Northeastern’s Zach Stahl develops a love for working with kids


When he was attending Hopkins High School in Minnesota, Zach Stahl was active playing basketball, baseball and soccer. When he was not making his mark in athletic competition he would tend to his studies, spend time with his friends and cheer on his beloved Vikings.

Stahl also found time to assist others. He would team up with his father Dale to visit senior citizens that needed help getting some things done around the house. They would also visit individuals, especially kids, with disabilities who required assistance in accomplishing things that, frankly, are second nature to most of us.

“When I got to high school there were some programs that allowed me to get involved with kids with disabilities,” said Stahl, who is from Chanhassen, Minn., about a half-hour drive from the Twin Cities. “Working with kids is something that I really like to do.”

While many teens would rather not be bothered taking the time to help the less fortunate, lending his time and a helping hand is something that grew on Stahl, who is a senior guard/forward at Northeastern.

At Hopkins he befriended a fellow student who had Down Syndrome and was sure to spend some time with him every day, whether it was at lunch or studying.

“It definitely makes me feel good,” he said of the rewards that come with helping others. “The main goal for me is to make them feel comfortable, to fit in as much as possible. I do what I can to make sure they do not feel different.”

At Northeastern he has continued to succeed at doing just that. While a schedule that includes academics, practice, travel and games offers little wiggle room this time of year, Stahl has continued to help whenever he can. That includes visiting the school that Max Plansky attends.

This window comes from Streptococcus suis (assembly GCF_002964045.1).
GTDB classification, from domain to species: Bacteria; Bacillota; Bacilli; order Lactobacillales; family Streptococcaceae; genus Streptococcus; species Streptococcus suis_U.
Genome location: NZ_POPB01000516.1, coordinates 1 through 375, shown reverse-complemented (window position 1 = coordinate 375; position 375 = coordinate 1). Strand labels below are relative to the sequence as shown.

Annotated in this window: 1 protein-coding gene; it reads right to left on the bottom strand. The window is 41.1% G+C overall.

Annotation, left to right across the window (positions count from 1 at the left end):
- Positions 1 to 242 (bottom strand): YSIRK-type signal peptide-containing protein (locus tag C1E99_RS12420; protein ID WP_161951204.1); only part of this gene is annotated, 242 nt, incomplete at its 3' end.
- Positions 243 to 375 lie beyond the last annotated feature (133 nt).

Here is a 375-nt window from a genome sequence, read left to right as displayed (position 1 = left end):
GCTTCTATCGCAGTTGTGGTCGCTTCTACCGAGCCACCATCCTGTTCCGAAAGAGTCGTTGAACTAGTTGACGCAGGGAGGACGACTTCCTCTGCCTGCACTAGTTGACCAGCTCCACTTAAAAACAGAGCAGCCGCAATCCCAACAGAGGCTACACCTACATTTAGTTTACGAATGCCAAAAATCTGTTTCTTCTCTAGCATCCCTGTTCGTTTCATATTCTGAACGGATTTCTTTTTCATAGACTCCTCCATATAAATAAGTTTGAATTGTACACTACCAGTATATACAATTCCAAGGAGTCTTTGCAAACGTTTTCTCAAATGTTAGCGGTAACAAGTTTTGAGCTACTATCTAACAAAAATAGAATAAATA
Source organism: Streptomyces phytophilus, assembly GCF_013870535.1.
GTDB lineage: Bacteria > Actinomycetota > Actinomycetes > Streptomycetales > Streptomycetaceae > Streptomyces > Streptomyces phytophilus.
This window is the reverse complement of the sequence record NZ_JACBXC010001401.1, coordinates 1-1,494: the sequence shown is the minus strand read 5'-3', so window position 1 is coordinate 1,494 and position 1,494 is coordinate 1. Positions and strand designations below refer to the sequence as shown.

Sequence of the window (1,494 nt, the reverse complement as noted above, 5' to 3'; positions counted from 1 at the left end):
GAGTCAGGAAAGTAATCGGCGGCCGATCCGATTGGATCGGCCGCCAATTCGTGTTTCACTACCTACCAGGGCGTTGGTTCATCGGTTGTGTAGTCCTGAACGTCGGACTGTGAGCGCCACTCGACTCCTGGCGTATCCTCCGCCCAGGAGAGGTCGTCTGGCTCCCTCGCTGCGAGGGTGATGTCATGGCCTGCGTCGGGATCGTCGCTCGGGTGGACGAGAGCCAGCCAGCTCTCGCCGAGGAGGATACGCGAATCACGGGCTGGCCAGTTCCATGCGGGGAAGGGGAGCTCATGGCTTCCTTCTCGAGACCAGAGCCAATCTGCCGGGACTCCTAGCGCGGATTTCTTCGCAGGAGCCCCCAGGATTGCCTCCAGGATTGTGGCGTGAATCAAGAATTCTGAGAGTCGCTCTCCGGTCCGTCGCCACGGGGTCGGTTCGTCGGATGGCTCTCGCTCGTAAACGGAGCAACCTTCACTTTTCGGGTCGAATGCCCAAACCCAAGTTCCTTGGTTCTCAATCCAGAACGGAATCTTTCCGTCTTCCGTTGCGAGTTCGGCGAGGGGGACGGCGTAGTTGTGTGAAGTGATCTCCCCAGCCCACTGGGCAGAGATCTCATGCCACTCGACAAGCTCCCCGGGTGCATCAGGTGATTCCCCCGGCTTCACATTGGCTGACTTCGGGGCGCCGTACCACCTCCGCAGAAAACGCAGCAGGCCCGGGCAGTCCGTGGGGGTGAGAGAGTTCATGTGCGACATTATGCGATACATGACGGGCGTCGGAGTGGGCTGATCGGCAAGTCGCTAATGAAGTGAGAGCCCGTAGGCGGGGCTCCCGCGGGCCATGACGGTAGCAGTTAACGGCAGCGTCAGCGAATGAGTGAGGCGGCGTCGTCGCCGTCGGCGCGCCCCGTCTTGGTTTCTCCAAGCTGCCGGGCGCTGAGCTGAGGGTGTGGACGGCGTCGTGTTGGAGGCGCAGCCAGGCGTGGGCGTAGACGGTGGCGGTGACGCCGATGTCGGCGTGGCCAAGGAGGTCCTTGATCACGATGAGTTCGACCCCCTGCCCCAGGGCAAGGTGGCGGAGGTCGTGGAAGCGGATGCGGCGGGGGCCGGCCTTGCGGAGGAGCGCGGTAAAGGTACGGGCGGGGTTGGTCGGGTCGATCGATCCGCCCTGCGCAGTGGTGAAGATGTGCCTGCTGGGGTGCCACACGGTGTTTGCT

Max is a teenager with cerebral palsy who has spent much time around the Huskies thanks to family basketball connections — his father, Michael, coached college hoops for 14 years and an uncle, Mark, was a member of Villanova’s 1985 national title team — and the great work of charitable organizations.

Max is somebody that Stahl has gotten to know well and serves as another reminder as how fortunate he and his teammates are.

“Being able to do what I do, to play sports and run around to get involved with all this stuff makes me feel very thankful for my situation,” he said. “Every time I do something I make sure I do it the best I can.”

That includes his effort on the hardwood. Through the Huskies’ first 10 games the 6-5 Stahl was third in scoring (12.3 points) while shooting 52% from the floor, and third in rebounds (6.2). Last season his 5.9 rebounds were good for second on the team.

After the psychology major graduates in the spring the hope is that he can land an opportunity to take his game to Europe or elsewhere abroad in an attempt to continue playing

“I would love to play overseas,” said Stahl, who had offers from other schools, but fell in love with Boston after first visiting Northeastern. “As long as my body lets me play I would like to do just that.”

When his playing days are over Stahl would like to focus on working with disadvantaged youths on a regular basis. He certainly is off to a great start and his athletic background coupled with his work in a team environment would make him a good fit on top of everything else he brings to the table.

“Once I am done playing basketball I would like to somehow work with kids with disabilities either doing physical therapy or helping within certain kinds of programs by coaching them,” he said. “Considering my basketball background I think it would be easy to connect with them and get them involved. I think that would be a great opportunity for me.”

No doubt that working with Stahl would also be a great opportunity for the kids.

On the cover: Zach Stahl, third from left, with Max Plansky, a teenager with cerebral palsy. (Courtesy of Northeastern Athletics)
Above: YouTube video courtesy of Northeastern Athletics
Tom Layberger

Tom Layberger

Tom Layberger is a freelance writer based in Glen Mills, Pa.